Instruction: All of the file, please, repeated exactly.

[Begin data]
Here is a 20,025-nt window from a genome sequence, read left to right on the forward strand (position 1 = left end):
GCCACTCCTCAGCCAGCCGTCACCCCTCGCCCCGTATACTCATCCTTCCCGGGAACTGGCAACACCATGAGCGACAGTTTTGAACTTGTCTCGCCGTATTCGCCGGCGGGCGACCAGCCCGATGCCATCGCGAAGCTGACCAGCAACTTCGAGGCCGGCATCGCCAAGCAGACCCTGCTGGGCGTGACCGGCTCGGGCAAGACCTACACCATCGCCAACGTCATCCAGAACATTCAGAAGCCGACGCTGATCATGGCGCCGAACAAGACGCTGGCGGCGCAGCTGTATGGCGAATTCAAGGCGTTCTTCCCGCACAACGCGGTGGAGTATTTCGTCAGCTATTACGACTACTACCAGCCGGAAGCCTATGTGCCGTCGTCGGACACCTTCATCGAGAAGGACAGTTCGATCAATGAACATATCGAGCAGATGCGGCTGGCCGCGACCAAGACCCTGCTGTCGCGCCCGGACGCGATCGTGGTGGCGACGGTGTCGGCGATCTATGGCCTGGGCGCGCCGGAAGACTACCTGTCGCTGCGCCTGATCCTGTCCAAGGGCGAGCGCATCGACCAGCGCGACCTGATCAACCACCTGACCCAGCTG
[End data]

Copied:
Here is a 20,025-nt window from a genome sequence, read left to right on the forward strand (position 1 = left end):
GCCACTCCTCAGCCAGCCGTCACCCCTCGCCCCGTATACTCATCCTTCCCGGGAACTGGCAACACCATGAGCGACAGTTTTGAACTTGTCTCGCCGTATTCGCCGGCGGGCGACCAGCCCGATGCCATCGCGAAGCTGACCAGCAACTTCGAGGCCGGCATCGCCAAGCAGACCCTGCTGGGCGTGACCGGCTCGGGCAAGACCTACACCATCGCCAACGTCATCCAGAACATTCAGAAGCCGACGCTGATCATGGCGCCGAACAAGACGCTGGCGGCGCAGCTGTATGGCGAATTCAAGGCGTTCTTCCCGCACAACGCGGTGGAGTATTTCGTCAGCTATTACGACTACTACCAGCCGGAAGCCTATGTGCCGTCGTCGGACACCTTCATCGAGAAGGACAGTTCGATCAATGAACATATCGAGCAGATGCGGCTGGCCGCGACCAAGACCCTGCTGTCGCGCCCGGACGCGATCGTGGTGGCGACGGTGTCGGCGATCTATGGCCTGGGCGCGCCGGAAGACTACCTGTCGCTGCGCCTGATCCTGTCCAAGGGCGAGCGCATCGACCAGCGCGACCTGATCAACCACCTGACCCAGCTG